The EFF has told the North Gauteng High Court in Pretoria that an application by State Security Minister Ayanda Dlodlo to have a top-secret Inspector General of Intelligence (IGI) report kept secret is an abuse of judicial resources.
Dlodlo forged ahead with her court bid to keep a 2014 report by the IGI into the Sars “intelligence” or “rogue unit” secret despite the EFF having already published it on its website.
Counsel for the party further enforced its argument by pointing out that the report was part of court records because it was filed by Public Protector Busisiwe Mkhwebane as well as being an annexure to EFF leader Julius Malema’s affidavit.
Dlodlo tendered a redacted version of the report on Tuesday, and it is now up to the court to decide whether the unredacted version will remain part of the public record.
The EFF made the report publicly available after Judge Roland Sutherland dismissed an application by Public Enterprises Minister Pravin Gordhan to have it scrapped from the papers of EFF deputy chairperson Floyd Shivambu in the Equality Court.
Gordhan had asked the court to declare comments made by Malema as hate speech, particularly that Gordhan was “a dog of white monopoly capital”.
Gordhan lost the matter.
On Wednesday, the court heard arguments in an interlocutory application brought by Dlodlo in the ongoing review application of Mkhwebane’s report, brought by Gordhan, on Gordhan and the Sars unit.
Mkhwebane made sweeping findings against him, including that he deliberately misled parliament and that he was to be held responsible for the establishment of an unlawful “intelligence service” at the tax agency in 2007.
Gordhan earlier obtained an interdict, supported by President Cyril Ramaphosa, preventing Mkhwebane from enforcing the remedial actions in her report, which included that Ramaphosa take disciplinary action against Gordhan and that the police launch a criminal investigation into Gordhan and the activities of the “rogue unit”.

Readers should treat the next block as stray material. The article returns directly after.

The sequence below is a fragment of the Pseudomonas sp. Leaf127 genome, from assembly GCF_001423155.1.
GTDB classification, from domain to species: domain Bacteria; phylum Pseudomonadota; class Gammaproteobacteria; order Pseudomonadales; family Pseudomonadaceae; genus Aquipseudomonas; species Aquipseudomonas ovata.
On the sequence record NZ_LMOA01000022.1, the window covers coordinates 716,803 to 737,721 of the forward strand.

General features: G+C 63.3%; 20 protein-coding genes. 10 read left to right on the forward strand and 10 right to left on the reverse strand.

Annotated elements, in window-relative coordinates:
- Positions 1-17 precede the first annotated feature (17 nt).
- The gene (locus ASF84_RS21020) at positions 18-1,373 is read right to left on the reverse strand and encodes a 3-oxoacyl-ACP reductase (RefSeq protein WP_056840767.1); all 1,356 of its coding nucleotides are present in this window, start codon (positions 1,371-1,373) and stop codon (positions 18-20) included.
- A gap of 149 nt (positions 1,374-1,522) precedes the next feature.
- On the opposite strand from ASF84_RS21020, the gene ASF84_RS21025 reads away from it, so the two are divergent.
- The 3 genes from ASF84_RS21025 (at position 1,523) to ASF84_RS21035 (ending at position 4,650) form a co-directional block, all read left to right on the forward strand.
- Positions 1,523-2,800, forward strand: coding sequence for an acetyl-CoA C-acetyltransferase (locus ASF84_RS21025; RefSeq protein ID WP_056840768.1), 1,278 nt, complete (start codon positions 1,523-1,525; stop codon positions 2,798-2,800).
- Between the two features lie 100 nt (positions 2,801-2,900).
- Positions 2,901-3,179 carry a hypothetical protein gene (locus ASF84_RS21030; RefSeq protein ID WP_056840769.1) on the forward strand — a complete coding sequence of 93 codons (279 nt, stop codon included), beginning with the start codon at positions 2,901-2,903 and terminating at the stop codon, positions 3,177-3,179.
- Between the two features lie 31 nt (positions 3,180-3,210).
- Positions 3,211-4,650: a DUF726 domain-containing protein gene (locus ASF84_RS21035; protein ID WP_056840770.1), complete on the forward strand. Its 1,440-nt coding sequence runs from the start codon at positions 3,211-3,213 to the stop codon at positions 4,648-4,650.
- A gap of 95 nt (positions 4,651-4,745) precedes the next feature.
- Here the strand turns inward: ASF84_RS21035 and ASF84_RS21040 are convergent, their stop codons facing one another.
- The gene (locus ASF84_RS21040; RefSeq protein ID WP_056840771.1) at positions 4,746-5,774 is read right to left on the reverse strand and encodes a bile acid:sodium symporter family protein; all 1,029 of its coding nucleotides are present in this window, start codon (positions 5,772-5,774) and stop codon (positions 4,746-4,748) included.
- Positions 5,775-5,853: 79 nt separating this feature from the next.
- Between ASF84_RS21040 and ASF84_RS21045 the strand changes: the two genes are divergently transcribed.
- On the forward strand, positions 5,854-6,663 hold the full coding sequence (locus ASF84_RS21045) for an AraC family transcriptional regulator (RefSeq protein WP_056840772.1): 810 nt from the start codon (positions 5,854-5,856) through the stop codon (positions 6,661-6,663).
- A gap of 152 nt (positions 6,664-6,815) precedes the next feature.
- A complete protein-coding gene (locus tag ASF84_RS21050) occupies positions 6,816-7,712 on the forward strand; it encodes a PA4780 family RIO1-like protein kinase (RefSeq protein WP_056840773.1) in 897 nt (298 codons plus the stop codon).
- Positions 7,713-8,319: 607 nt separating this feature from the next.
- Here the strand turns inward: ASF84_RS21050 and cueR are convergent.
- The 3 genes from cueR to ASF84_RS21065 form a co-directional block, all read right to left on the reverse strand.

On Wednesday, the EFF, for its part, opposed Dlodlo’s application, with advocate Tembeka Ngcukaitobi arguing the horse had bolted and that Dlodlo’s bid amounted to an abuse of judicial resources.
The EFF further argued that the IGI report was already public and its contents already well-reported. It also asked the court for an order declaring that it may possess it.
In this vein, the EFF asked the court for declaratory orders confirming that the report be publicly disclosed and the party may possess it.
Ngcukaitobi pointed to an affidavit by former Sars enforcement boss Johann van Loggerenberg, attached as an annexure to former Sars deputy commissioner Ivan Pillay’s affidavit that was filed in in opposition to the relief sought by the EFF, as an example of such a public disclosure.
“This document,” he said, referring to the Van Loggerenberg affidavit, “has been in the bundle of [court] documents since September”.
Van Loggerenberg’s affidavit contains explosive revelations about operations undertaken by State Security Agency (SSA) agents to undermine Sars, and sets out in detail why the narrative of the “rogue unit” was flawed and false.
It also names the SSA operatives and their sources, methods of the SSA and intelligence gathering techniques. This is the basis of Dlodlo’s argument for why the IGI report must remain secret.
News24 previously reported that Van Loggerenberg had provided the same information to the IGI during its investigation in 2014.
Pillay is a respondent in the main review application and he supported Dlodlo’s application.